So, what difference is this policy going to make, other than upsetting people and convincing them that the government is staffed full of clueless, meddling toffs?

  18. 03/09/2010 at 12:22 am

    Zarove

    You might not like the humanist or rationalist ideals, but since we are not German, would you mind approaching the somewhat more mundane ideals about correct capitalisation of words?

  19. Lord Soley
    Clive Soley
    03/09/2010 at 3:16 pm

    Baroness Murphy. I tend to agree with you about the impact of price but the latest figures showing a 6% drop in alcohol consumption might indicate that the present publicity and policies are working.

    • Croft
      03/09/2010 at 3:24 pm

      Consumption also dropped at the start of the 1980s and the 1990s – both in recession periods.

  20. baronessmurphy
    03/09/2010 at 4:30 pm

    Surely the 6% recent drop in consumption simply proves my point; it was directly associated with a real decline in consumer spending. Price fixing has the merits of simplicity and it affects everyone who drinks.
    Several people talk about the joys of the simple working man and his drink..not to be interfered with etc….but hasn’t anyone got memories of a totally different drinking culture from their own childhoods? It didn’t feel all that deprived to grow up in a less drunken society.
    Putting the price up is not about stopping anyone drinking, it’s about getting people to moderate their consumption slightly, mostlt unconsciously and its not just ‘them’ I’m talking about, it’s ‘us’ too. Far less a draconian solution than the punishments proposed by some of you. McDuff, it’s not the meddling toffs who can’t go into their city centres at night for fear of the drunken brawling, it’s not meddling toffs who are the victims of pub knife fights. There is a case of course for Government to do nothing about social ills; before the mid 1800s government didn’t think it was their business. I can’t see us going back to that state of laissez faire.

    I’m not sure whether people are saying excessive drinking is a problem, or not a problem. We should just let people get on with it then? Trouble is its you and me who pay out of our taxes for all the accidents and those million NHS admissions per year.

    Lady Tizzy, you’ve put down a challenge re research on the internet. I’ll tackle that sometime soon…

  21. ZAROVE
    03/09/2010 at 7:29 pm

    Mcduff, I am a Rationalist myself. What I dont like is how Secular Humanists like

    Baroness Murphy appropriate the term “Rationalist’ to suit her own agenda. She acts as if to be rational one has to believe in everything she does, and has even stated that her goal is to try to close done Faith Schools in order to make sure people learn only her perspective. Though she couches it in terms of protecting social cohesion and giving Children the ability to get a grip on ideas, something she can’t rally explain why cant happening a Faith School, other than to assume that somehow learning from a perspective thats not Humanist is somehow automatically going to halt your ability to think.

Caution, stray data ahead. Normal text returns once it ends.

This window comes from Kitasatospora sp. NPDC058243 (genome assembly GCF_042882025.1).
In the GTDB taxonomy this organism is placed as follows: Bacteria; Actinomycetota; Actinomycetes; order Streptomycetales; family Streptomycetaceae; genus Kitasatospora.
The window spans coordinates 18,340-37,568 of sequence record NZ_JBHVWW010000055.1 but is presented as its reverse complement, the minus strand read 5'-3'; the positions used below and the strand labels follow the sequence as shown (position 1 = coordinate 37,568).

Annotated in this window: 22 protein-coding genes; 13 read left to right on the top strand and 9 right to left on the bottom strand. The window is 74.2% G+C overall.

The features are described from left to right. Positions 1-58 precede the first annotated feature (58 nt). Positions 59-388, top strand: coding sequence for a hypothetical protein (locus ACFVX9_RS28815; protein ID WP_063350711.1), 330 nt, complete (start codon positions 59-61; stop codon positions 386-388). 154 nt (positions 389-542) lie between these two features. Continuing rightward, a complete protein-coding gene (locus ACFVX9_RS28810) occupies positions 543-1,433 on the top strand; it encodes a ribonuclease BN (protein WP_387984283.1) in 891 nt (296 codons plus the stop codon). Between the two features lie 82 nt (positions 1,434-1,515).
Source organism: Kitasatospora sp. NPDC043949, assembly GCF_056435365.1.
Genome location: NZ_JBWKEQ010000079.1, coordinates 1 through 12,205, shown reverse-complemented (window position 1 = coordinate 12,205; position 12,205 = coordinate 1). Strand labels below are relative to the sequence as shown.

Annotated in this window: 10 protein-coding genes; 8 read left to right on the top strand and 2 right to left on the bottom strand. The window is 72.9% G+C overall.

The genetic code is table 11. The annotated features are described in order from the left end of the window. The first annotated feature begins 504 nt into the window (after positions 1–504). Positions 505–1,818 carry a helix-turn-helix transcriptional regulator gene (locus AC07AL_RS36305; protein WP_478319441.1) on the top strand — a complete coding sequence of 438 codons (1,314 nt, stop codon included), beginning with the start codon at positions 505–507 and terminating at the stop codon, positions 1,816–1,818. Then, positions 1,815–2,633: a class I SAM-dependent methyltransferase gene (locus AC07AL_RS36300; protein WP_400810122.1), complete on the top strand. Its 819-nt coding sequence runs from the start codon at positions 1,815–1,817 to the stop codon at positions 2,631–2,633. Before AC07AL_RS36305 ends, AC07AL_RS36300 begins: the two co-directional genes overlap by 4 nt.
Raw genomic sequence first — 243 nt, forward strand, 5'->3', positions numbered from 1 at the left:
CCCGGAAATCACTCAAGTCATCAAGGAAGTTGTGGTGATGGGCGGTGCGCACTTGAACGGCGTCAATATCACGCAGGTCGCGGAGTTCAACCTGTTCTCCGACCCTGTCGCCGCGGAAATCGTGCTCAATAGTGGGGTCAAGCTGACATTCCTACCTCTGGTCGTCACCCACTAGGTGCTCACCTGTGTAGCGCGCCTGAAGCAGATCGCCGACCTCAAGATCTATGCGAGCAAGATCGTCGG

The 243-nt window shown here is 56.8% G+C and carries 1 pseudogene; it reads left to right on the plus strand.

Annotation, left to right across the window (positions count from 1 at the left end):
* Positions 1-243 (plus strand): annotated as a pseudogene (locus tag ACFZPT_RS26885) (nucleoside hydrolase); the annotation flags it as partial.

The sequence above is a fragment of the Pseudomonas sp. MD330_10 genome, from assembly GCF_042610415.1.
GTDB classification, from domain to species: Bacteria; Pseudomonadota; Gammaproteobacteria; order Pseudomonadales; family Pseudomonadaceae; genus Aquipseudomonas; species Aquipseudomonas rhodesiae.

I have no problems with the Rationalist perspective. I do have a problem with Baroness Murphey’s.

    In the end she wants to add more taxes, add more laws, and try to use this to force people into her wonderful utopia. She also takes offense when people challenge her on this, and feels they insult her, even if shes just got done ridiculing what they believe in, as if thats not hurling insults.

    As to caps, I’m dyslexic, its hard enough to bother with getting the words spelled right.

  22. 03/09/2010 at 7:55 pm

    There is a huge generic as well as ‘academic’, ‘formal-language’. and ‘politically-correct’ stuff.

    It was once widely taught, certainly in the regular army, that to emphasise a word or passage, it must be underlined or put into capital lettering.

    The explosion of the Internet has drowned all such good sense under the single DICTATE “never use capitals, that is SHOUTING”.

    Is there a new Global-World guidebook, by some recognised global-authority such as the United Nations, on such basic essentials for good, clear. unequivocal communication ?

    ==============
    (JSDM1955F03Sep)

    • 04/09/2010 at 12:56 pm

      The Chicago Manual of Style is a good one. Of course, no stylebook can help you write a clear paragraph if the thought behind it is muddled.

      • 06/09/2010 at 1:55 pm

        McDuff,
        I think we are almost always opposed historically. I want to take this chance to commend your choice of stylebooks. The great orange tome is a beauty indeed. However, I must say that style books were less written for blog posts than anything else – I have certainly ruined my reputation for spelling since coming to LOTB, I also recommend for those staggered by the price, Kate Turabian’s styleboook which is cheaper and easier to master and to which I have institutional loyalties since we have ties to some of the same universities. Nonetheless, I am sincere in praising the Orange Bible of Prose and have owned two copies myself (and two of KT’s as well) none of which are available to me now.